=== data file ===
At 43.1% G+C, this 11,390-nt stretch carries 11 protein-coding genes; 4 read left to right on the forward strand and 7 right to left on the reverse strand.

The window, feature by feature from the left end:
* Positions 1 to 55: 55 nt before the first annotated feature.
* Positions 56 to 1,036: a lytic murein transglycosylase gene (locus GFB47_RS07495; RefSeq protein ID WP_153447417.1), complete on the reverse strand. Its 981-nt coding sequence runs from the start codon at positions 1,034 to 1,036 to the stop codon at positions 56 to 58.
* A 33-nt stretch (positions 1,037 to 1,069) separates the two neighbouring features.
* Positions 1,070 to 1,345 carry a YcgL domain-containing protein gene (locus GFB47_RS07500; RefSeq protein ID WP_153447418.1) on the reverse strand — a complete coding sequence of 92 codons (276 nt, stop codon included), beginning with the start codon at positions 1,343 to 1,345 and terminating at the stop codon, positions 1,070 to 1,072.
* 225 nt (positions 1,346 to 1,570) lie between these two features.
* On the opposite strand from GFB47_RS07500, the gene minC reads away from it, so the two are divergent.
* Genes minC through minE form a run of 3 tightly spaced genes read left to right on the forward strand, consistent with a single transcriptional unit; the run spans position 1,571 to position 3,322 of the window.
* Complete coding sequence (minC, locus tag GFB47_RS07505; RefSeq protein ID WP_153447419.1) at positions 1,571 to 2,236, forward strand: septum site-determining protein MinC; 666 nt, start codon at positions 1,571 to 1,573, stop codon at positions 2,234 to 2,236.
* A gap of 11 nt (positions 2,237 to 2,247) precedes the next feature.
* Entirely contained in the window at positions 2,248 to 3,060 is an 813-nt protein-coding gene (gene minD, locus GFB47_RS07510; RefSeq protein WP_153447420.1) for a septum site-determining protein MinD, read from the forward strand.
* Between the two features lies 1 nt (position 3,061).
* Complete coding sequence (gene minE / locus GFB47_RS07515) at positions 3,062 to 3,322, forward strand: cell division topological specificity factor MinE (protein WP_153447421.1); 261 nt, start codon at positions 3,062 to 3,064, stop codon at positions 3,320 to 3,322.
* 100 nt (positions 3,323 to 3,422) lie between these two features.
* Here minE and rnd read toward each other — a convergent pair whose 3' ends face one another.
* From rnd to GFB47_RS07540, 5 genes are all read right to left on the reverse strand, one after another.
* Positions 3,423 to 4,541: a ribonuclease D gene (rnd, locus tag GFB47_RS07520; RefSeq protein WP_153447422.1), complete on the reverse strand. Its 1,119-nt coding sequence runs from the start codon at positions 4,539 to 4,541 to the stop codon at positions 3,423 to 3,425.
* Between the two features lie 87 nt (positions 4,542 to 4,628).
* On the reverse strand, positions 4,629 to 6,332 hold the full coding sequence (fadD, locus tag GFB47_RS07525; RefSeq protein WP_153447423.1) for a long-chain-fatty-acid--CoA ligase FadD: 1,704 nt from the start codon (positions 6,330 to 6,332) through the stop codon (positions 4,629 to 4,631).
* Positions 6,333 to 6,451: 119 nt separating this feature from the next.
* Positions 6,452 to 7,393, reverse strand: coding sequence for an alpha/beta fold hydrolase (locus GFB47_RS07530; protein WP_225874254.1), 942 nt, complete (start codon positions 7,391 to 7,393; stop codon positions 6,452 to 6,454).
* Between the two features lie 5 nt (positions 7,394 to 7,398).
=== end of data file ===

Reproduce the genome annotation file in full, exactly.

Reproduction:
At 43.1% G+C, this 11,390-nt stretch carries 11 protein-coding genes; 4 read left to right on the forward strand and 7 right to left on the reverse strand.

The window, feature by feature from the left end:
* Positions 1 to 55: 55 nt before the first annotated feature.
* Positions 56 to 1,036: a lytic murein transglycosylase gene (locus GFB47_RS07495; RefSeq protein ID WP_153447417.1), complete on the reverse strand. Its 981-nt coding sequence runs from the start codon at positions 1,034 to 1,036 to the stop codon at positions 56 to 58.
* A 33-nt stretch (positions 1,037 to 1,069) separates the two neighbouring features.
* Positions 1,070 to 1,345 carry a YcgL domain-containing protein gene (locus GFB47_RS07500; RefSeq protein ID WP_153447418.1) on the reverse strand — a complete coding sequence of 92 codons (276 nt, stop codon included), beginning with the start codon at positions 1,343 to 1,345 and terminating at the stop codon, positions 1,070 to 1,072.
* 225 nt (positions 1,346 to 1,570) lie between these two features.
* On the opposite strand from GFB47_RS07500, the gene minC reads away from it, so the two are divergent.
* Genes minC through minE form a run of 3 tightly spaced genes read left to right on the forward strand, consistent with a single transcriptional unit; the run spans position 1,571 to position 3,322 of the window.
* Complete coding sequence (minC, locus tag GFB47_RS07505; RefSeq protein ID WP_153447419.1) at positions 1,571 to 2,236, forward strand: septum site-determining protein MinC; 666 nt, start codon at positions 1,571 to 1,573, stop codon at positions 2,234 to 2,236.
* A gap of 11 nt (positions 2,237 to 2,247) precedes the next feature.
* Entirely contained in the window at positions 2,248 to 3,060 is an 813-nt protein-coding gene (gene minD, locus GFB47_RS07510; RefSeq protein WP_153447420.1) for a septum site-determining protein MinD, read from the forward strand.
* Between the two features lies 1 nt (position 3,061).
* Complete coding sequence (gene minE / locus GFB47_RS07515) at positions 3,062 to 3,322, forward strand: cell division topological specificity factor MinE (protein WP_153447421.1); 261 nt, start codon at positions 3,062 to 3,064, stop codon at positions 3,320 to 3,322.
* 100 nt (positions 3,323 to 3,422) lie between these two features.
* Here minE and rnd read toward each other — a convergent pair whose 3' ends face one another.
* From rnd to GFB47_RS07540, 5 genes are all read right to left on the reverse strand, one after another.
* Positions 3,423 to 4,541: a ribonuclease D gene (rnd, locus tag GFB47_RS07520; RefSeq protein WP_153447422.1), complete on the reverse strand. Its 1,119-nt coding sequence runs from the start codon at positions 4,539 to 4,541 to the stop codon at positions 3,423 to 3,425.
* Between the two features lie 87 nt (positions 4,542 to 4,628).
* On the reverse strand, positions 4,629 to 6,332 hold the full coding sequence (fadD, locus tag GFB47_RS07525; RefSeq protein WP_153447423.1) for a long-chain-fatty-acid--CoA ligase FadD: 1,704 nt from the start codon (positions 6,330 to 6,332) through the stop codon (positions 4,629 to 4,631).
* Positions 6,333 to 6,451: 119 nt separating this feature from the next.
* Positions 6,452 to 7,393, reverse strand: coding sequence for an alpha/beta fold hydrolase (locus GFB47_RS07530; protein WP_225874254.1), 942 nt, complete (start codon positions 7,391 to 7,393; stop codon positions 6,452 to 6,454).
* Between the two features lie 5 nt (positions 7,394 to 7,398).